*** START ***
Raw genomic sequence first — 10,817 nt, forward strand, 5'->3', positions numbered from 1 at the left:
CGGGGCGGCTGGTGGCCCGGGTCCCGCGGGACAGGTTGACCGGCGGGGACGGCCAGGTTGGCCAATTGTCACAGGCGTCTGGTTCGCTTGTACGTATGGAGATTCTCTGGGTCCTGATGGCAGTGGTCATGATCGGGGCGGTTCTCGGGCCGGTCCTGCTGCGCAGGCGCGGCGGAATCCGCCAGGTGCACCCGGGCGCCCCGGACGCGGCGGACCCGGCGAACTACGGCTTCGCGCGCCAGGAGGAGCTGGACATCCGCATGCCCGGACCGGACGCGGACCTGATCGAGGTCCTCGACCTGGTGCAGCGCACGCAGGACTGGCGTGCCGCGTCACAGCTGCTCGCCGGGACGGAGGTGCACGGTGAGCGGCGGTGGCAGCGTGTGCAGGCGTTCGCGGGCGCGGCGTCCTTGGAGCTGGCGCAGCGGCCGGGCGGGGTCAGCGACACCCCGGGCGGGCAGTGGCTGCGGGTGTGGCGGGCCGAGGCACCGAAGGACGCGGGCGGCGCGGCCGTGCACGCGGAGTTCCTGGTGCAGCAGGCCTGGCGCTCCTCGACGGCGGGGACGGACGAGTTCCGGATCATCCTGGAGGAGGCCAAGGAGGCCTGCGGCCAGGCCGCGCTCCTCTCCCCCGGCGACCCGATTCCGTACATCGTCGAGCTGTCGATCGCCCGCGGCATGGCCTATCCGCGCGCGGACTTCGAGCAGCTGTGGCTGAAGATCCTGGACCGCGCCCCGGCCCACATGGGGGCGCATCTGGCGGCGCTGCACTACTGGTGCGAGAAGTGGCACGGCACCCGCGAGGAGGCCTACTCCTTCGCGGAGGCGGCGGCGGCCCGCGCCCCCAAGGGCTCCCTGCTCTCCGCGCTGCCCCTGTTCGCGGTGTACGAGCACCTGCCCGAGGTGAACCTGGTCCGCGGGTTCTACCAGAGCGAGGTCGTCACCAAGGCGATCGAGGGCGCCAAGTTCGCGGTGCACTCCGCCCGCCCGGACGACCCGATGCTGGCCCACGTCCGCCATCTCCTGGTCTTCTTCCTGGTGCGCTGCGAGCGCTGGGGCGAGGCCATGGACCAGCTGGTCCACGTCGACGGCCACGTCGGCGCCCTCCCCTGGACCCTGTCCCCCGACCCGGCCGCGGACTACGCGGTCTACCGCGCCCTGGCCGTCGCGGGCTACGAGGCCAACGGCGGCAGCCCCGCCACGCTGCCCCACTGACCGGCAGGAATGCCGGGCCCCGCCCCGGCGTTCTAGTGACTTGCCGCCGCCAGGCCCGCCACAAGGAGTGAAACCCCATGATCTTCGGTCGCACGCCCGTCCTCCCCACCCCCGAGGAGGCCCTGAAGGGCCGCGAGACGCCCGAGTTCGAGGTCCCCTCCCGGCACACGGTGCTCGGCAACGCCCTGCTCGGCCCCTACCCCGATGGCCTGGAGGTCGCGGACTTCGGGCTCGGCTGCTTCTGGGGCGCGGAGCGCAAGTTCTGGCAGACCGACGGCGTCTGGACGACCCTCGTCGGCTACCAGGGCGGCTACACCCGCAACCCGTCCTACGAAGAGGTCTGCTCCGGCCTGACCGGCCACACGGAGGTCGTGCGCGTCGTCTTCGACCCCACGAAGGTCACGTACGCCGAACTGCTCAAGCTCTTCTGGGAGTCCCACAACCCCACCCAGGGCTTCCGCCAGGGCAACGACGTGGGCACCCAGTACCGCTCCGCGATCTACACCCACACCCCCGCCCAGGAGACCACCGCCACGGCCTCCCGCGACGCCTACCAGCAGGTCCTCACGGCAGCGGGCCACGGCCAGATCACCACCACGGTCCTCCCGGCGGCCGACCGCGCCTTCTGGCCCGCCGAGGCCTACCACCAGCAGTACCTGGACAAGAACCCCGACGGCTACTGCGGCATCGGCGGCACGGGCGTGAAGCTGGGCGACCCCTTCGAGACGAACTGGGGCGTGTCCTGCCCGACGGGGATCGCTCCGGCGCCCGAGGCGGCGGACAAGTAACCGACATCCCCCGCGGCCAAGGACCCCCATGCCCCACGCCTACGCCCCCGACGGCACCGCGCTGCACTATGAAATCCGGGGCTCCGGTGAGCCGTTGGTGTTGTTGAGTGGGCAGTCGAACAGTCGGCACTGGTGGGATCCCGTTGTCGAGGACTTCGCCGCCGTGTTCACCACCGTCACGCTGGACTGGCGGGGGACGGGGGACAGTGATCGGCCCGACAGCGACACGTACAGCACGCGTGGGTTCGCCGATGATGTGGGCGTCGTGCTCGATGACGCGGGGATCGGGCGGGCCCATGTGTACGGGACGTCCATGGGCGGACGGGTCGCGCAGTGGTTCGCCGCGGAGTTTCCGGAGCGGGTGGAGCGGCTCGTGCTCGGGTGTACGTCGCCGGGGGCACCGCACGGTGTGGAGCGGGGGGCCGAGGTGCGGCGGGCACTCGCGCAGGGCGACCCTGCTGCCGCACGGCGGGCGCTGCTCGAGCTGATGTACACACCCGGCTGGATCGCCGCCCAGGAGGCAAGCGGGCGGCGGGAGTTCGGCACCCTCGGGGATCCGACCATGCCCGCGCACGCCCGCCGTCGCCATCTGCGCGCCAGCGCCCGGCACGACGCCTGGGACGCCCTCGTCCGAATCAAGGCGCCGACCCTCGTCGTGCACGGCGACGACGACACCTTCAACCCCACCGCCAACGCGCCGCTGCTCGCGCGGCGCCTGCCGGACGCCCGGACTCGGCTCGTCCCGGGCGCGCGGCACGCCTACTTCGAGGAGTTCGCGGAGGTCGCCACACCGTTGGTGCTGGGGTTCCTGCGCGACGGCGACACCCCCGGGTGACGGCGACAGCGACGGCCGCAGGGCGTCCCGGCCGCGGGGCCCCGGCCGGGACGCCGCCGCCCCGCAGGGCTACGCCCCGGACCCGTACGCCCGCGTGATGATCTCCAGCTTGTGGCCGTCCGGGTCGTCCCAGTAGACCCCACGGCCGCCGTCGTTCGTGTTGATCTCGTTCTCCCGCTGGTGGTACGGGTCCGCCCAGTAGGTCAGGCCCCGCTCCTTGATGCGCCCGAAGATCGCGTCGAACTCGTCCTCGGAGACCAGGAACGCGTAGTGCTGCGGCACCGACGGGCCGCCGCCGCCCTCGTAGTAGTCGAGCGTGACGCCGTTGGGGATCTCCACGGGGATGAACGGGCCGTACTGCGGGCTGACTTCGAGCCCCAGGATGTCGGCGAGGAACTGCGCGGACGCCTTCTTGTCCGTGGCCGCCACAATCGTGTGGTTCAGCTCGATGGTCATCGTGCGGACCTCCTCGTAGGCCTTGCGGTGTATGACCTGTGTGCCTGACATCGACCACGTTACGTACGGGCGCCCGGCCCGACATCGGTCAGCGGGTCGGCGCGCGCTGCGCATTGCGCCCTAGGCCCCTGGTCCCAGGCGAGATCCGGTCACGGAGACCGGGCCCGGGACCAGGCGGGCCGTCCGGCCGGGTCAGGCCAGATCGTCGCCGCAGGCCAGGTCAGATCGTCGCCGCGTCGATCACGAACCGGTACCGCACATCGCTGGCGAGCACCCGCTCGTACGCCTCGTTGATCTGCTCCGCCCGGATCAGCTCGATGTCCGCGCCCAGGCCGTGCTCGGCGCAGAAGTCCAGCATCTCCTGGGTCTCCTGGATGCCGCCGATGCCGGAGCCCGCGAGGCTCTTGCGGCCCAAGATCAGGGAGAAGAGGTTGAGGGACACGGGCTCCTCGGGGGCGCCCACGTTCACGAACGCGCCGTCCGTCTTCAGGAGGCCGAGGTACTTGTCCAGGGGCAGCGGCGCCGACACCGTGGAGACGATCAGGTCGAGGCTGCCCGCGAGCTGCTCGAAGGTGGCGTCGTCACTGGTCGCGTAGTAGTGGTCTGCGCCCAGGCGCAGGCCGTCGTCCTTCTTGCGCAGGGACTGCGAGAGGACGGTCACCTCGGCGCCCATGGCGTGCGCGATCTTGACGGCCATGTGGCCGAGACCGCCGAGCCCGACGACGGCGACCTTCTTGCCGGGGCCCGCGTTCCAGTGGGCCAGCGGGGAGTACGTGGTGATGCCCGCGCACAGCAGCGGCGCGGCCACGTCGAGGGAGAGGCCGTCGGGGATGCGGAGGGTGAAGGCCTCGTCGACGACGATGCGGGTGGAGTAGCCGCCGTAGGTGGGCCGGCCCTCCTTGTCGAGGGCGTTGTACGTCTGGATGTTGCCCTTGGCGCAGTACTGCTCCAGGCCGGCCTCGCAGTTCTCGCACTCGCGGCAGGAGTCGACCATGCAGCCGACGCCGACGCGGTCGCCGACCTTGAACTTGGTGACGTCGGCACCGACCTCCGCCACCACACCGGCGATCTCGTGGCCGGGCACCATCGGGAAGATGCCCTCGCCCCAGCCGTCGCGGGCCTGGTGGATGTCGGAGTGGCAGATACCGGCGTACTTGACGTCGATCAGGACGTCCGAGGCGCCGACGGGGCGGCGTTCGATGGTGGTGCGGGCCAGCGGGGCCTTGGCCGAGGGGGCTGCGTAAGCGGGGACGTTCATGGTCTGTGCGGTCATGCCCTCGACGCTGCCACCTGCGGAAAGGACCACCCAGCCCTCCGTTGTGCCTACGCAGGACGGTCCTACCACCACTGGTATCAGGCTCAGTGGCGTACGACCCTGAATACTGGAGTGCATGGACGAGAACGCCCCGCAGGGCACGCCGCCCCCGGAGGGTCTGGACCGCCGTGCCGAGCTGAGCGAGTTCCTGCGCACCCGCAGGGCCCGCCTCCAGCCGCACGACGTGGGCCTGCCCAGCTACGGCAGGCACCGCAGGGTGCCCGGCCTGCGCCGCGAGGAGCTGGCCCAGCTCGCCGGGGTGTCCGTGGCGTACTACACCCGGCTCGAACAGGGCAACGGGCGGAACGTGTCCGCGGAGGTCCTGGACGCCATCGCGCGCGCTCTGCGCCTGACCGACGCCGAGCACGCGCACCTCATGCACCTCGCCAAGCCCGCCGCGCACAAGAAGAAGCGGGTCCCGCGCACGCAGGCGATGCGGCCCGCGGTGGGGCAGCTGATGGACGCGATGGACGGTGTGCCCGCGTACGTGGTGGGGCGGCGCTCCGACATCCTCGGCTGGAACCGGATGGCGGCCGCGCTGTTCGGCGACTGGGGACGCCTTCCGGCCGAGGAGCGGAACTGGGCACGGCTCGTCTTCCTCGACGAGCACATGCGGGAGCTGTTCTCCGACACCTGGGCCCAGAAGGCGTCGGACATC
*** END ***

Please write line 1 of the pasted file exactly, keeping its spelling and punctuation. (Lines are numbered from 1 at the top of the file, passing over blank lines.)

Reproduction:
Raw genomic sequence first — 10,817 nt, forward strand, 5'->3', positions numbered from 1 at the left: